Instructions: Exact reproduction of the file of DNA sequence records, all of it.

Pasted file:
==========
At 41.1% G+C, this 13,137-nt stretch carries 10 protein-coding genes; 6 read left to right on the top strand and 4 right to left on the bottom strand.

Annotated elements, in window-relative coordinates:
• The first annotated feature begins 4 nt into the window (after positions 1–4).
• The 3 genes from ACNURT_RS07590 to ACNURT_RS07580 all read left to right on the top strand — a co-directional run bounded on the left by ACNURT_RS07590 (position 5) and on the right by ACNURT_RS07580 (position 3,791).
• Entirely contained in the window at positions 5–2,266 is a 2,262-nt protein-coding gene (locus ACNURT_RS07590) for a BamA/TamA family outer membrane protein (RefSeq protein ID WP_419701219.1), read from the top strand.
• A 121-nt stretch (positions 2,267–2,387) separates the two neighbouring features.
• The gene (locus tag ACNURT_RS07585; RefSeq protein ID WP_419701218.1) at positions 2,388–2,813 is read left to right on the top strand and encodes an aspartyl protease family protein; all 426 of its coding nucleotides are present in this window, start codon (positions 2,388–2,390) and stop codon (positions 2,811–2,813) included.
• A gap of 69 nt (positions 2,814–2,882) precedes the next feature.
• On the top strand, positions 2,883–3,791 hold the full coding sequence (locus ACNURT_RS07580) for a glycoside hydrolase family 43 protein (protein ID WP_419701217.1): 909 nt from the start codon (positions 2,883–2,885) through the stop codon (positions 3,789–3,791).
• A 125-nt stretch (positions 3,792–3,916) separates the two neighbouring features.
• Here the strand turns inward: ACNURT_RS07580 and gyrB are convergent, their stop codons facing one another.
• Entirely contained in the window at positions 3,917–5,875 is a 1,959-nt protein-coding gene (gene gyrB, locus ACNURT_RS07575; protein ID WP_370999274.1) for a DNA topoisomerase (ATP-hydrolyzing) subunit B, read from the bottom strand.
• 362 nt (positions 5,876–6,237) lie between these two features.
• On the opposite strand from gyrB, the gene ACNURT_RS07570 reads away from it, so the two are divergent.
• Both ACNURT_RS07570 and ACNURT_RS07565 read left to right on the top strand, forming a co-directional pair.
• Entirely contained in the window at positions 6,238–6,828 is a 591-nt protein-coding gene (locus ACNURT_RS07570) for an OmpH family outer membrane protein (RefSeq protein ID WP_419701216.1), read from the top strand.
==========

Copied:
At 41.1% G+C, this 13,137-nt stretch carries 10 protein-coding genes; 6 read left to right on the top strand and 4 right to left on the bottom strand.

Annotated elements, in window-relative coordinates:
• The first annotated feature begins 4 nt into the window (after positions 1–4).
• The 3 genes from ACNURT_RS07590 to ACNURT_RS07580 all read left to right on the top strand — a co-directional run bounded on the left by ACNURT_RS07590 (position 5) and on the right by ACNURT_RS07580 (position 3,791).
• Entirely contained in the window at positions 5–2,266 is a 2,262-nt protein-coding gene (locus ACNURT_RS07590) for a BamA/TamA family outer membrane protein (RefSeq protein ID WP_419701219.1), read from the top strand.
• A 121-nt stretch (positions 2,267–2,387) separates the two neighbouring features.
• The gene (locus tag ACNURT_RS07585; RefSeq protein ID WP_419701218.1) at positions 2,388–2,813 is read left to right on the top strand and encodes an aspartyl protease family protein; all 426 of its coding nucleotides are present in this window, start codon (positions 2,388–2,390) and stop codon (positions 2,811–2,813) included.
• A gap of 69 nt (positions 2,814–2,882) precedes the next feature.
• On the top strand, positions 2,883–3,791 hold the full coding sequence (locus ACNURT_RS07580) for a glycoside hydrolase family 43 protein (protein ID WP_419701217.1): 909 nt from the start codon (positions 2,883–2,885) through the stop codon (positions 3,789–3,791).
• A 125-nt stretch (positions 3,792–3,916) separates the two neighbouring features.
• Here the strand turns inward: ACNURT_RS07580 and gyrB are convergent, their stop codons facing one another.
• Entirely contained in the window at positions 3,917–5,875 is a 1,959-nt protein-coding gene (gene gyrB, locus ACNURT_RS07575; protein ID WP_370999274.1) for a DNA topoisomerase (ATP-hydrolyzing) subunit B, read from the bottom strand.
• 362 nt (positions 5,876–6,237) lie between these two features.
• On the opposite strand from gyrB, the gene ACNURT_RS07570 reads away from it, so the two are divergent.
• Both ACNURT_RS07570 and ACNURT_RS07565 read left to right on the top strand, forming a co-directional pair.
• Entirely contained in the window at positions 6,238–6,828 is a 591-nt protein-coding gene (locus ACNURT_RS07570) for an OmpH family outer membrane protein (RefSeq protein ID WP_419701216.1), read from the top strand.